Five Rules: Designing to Sell with Ann Schooler

Expert staging tips for turning a top-dollar profit on the sale of your home

By Lisa Petty
|  Monday, Feb 22, 2010  |  Updated 1:42 PM CDT
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Five Rules:  Designing to Sell with Ann Schooler

Lisa Petty

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“Staging homes pays for itself fives times over.”

Six years ago, interior designer Ann Schooler of Schooler, Kellogg & Company was hired to redecorate an historic home in preparation for its sale.  With Schooler’s magic touch, that property was snapped up within 24 hours for the highest price ever in the Park Cities at that time.  Talk about an auspicious start.  Since then, she’s become a go-to guru in the world of home staging.

No-nonsense, with a keen eye for detail, Schooler has plenty of tricks up her sleeve to attract and captivate potential buyers.  While her clients include multi-million dollar homes and luxury high-rise apartments, these tips translate beautifully for anyone looking to turn a top-dollar profit on the sale of their home.

Five Rules for Staging Your Home

1.  De-personalize.
First and foremost, our expert recommends clearing out all photos, trophies, art projects and the like before opening your home for viewing.  It’s not easy, but this strategy will allow potential buyers to envision themselves in the space.  “It’s difficult to remove yourself from a home,” Schooler explains. “But once you put a house on the market, it is a commodity.”

2.   De-clutter.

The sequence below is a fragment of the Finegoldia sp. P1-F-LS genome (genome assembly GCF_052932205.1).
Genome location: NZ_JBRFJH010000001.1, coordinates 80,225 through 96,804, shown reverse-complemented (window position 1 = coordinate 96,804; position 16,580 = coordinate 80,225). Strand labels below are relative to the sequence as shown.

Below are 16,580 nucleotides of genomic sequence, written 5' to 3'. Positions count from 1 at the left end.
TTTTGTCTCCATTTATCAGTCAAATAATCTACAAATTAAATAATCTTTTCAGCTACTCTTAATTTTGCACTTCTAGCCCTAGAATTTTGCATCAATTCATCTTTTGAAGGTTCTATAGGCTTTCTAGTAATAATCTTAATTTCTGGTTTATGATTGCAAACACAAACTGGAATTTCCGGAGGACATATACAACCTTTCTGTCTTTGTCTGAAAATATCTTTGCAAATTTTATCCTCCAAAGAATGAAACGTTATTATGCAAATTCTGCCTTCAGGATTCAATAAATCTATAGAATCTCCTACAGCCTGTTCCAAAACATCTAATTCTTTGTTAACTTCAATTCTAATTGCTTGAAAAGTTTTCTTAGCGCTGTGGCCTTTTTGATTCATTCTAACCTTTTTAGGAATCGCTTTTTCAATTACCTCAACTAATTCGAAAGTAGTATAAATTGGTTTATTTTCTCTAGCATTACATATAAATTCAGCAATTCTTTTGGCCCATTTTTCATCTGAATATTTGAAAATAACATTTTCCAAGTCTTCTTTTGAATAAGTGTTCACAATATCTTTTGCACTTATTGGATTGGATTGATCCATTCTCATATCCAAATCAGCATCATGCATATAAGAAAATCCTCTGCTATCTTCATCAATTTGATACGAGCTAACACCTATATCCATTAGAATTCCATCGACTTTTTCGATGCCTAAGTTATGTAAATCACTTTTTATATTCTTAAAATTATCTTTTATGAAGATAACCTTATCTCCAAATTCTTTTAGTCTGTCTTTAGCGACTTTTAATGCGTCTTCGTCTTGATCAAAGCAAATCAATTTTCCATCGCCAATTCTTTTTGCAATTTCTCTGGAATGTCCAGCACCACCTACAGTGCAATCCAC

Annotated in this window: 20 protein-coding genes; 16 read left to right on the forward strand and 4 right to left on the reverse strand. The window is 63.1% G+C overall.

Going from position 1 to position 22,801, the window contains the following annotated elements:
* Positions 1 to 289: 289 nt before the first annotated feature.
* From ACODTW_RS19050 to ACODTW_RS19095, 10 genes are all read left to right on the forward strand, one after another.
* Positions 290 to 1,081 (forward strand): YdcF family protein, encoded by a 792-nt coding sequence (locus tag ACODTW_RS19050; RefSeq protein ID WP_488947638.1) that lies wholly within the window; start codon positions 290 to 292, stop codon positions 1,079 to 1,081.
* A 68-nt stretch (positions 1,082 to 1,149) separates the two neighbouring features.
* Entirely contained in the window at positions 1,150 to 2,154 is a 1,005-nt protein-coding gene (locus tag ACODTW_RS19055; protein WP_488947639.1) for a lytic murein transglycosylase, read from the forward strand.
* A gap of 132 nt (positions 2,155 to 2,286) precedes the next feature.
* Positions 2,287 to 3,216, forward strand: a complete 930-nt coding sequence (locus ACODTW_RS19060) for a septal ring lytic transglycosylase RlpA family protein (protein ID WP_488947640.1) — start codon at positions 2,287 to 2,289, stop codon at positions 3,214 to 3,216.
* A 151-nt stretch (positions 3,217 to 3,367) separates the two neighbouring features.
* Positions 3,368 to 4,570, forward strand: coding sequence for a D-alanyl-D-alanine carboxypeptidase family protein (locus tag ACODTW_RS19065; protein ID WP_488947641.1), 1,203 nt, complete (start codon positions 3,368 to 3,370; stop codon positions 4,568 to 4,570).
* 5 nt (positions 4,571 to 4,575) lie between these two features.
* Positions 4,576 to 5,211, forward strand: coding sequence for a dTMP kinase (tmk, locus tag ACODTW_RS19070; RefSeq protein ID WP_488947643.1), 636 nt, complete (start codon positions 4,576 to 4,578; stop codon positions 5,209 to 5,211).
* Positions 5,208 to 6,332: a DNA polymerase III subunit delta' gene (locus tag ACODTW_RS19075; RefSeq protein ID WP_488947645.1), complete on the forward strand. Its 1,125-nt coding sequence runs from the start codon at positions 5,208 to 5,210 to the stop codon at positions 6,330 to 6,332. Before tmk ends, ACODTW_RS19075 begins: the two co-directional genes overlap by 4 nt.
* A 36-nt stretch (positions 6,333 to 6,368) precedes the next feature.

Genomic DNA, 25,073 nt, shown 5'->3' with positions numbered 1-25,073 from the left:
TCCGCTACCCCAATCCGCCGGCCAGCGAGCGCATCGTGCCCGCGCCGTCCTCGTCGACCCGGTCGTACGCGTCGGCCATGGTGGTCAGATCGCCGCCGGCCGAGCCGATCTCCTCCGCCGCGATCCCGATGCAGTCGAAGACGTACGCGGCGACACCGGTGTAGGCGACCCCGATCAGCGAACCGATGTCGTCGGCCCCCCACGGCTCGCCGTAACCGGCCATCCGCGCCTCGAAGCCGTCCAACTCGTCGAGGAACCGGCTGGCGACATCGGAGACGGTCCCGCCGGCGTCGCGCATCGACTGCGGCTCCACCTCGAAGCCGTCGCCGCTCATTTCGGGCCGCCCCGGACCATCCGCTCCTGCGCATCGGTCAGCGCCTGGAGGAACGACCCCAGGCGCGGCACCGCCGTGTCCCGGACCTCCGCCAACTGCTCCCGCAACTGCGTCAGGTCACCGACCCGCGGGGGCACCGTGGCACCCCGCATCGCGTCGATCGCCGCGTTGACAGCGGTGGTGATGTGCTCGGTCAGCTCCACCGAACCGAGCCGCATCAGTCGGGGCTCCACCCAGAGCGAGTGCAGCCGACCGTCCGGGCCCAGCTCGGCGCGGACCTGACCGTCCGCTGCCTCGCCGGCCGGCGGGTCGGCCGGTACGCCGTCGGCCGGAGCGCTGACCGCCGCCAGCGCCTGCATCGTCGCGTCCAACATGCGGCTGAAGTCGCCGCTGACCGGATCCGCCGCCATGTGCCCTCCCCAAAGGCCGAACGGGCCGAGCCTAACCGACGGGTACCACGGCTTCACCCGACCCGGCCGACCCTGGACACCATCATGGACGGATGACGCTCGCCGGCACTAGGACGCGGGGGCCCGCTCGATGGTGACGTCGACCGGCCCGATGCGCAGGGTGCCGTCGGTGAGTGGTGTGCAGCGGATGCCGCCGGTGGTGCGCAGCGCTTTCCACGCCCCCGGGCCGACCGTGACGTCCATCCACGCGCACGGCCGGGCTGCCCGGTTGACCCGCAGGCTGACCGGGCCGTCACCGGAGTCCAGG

Many hold a garage sale just prior to moving, but in Schooler’s experience, “You’ll make more money if you have [that] sale before you put the house on the market.”  And she’s not talkin’ 25-cent paperbacks, either.  Getting rid of all that junk will set a better stage for selling your home.

3.  Know your target audience.
A realtor or appraiser can clue you in to the target demographic for homes in your area.  Whether it’s young families, empty nesters or single professionals, Schooler recommends playing to their needs.  For example, staging a home office as a child’s room can go a long way toward appealing to a specific buyer.

4.  Clean and repair.
It’s no surprise that our expert believes a deep cleaning is “essential.”  Pay close attention, in particular, to carpets and rugs.  Bathrooms should also sparkle, and Schooler points out that hiring a contractor to re-grout if necessary is definitely “money well spent”.

5.  Paint and plants.
Finally, according to Schooler, these two details give big “bang for the buck”.  Choose neutral tones for interior walls and avoid statement colors.  Outside, however, a little punch is a good thing.  Adding seasonal flowers to year-round greenery is a great way to enhance curb appeal.

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